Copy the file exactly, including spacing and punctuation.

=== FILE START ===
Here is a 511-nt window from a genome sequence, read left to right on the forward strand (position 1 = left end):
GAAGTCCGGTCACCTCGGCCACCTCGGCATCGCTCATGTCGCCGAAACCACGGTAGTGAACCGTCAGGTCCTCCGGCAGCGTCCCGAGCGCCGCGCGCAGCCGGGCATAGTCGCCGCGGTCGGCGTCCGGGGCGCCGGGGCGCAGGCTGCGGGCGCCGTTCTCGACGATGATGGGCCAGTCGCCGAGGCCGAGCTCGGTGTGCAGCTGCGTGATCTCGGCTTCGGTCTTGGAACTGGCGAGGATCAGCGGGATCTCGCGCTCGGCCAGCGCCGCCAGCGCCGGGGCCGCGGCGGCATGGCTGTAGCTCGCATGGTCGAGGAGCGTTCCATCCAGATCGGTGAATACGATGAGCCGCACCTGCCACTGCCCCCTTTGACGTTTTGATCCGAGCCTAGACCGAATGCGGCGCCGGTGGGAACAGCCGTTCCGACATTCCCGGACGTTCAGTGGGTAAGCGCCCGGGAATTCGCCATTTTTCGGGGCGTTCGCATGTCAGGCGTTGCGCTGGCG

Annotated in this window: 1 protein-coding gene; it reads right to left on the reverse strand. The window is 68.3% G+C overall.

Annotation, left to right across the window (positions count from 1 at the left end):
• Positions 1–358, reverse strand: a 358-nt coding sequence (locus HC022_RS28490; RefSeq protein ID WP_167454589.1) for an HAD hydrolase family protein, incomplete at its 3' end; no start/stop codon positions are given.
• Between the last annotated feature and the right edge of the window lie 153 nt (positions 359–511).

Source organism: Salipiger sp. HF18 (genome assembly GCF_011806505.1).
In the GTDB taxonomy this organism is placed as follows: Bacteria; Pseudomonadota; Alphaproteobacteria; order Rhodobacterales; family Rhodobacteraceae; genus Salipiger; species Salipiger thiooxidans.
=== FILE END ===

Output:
Here is a 511-nt window from a genome sequence, read left to right on the forward strand (position 1 = left end):
GAAGTCCGGTCACCTCGGCCACCTCGGCATCGCTCATGTCGCCGAAACCACGGTAGTGAACCGTCAGGTCCTCCGGCAGCGTCCCGAGCGCCGCGCGCAGCCGGGCATAGTCGCCGCGGTCGGCGTCCGGGGCGCCGGGGCGCAGGCTGCGGGCGCCGTTCTCGACGATGATGGGCCAGTCGCCGAGGCCGAGCTCGGTGTGCAGCTGCGTGATCTCGGCTTCGGTCTTGGAACTGGCGAGGATCAGCGGGATCTCGCGCTCGGCCAGCGCCGCCAGCGCCGGGGCCGCGGCGGCATGGCTGTAGCTCGCATGGTCGAGGAGCGTTCCATCCAGATCGGTGAATACGATGAGCCGCACCTGCCACTGCCCCCTTTGACGTTTTGATCCGAGCCTAGACCGAATGCGGCGCCGGTGGGAACAGCCGTTCCGACATTCCCGGACGTTCAGTGGGTAAGCGCCCGGGAATTCGCCATTTTTCGGGGCGTTCGCATGTCAGGCGTTGCGCTGGCG

Annotated in this window: 1 protein-coding gene; it reads right to left on the reverse strand. The window is 68.3% G+C overall.

Annotation, left to right across the window (positions count from 1 at the left end):
• Positions 1–358, reverse strand: a 358-nt coding sequence (locus HC022_RS28490; RefSeq protein ID WP_167454589.1) for an HAD hydrolase family protein, incomplete at its 3' end; no start/stop codon positions are given.
• Between the last annotated feature and the right edge of the window lie 153 nt (positions 359–511).

Source organism: Salipiger sp. HF18 (genome assembly GCF_011806505.1).
In the GTDB taxonomy this organism is placed as follows: Bacteria; Pseudomonadota; Alphaproteobacteria; order Rhodobacterales; family Rhodobacteraceae; genus Salipiger; species Salipiger thiooxidans.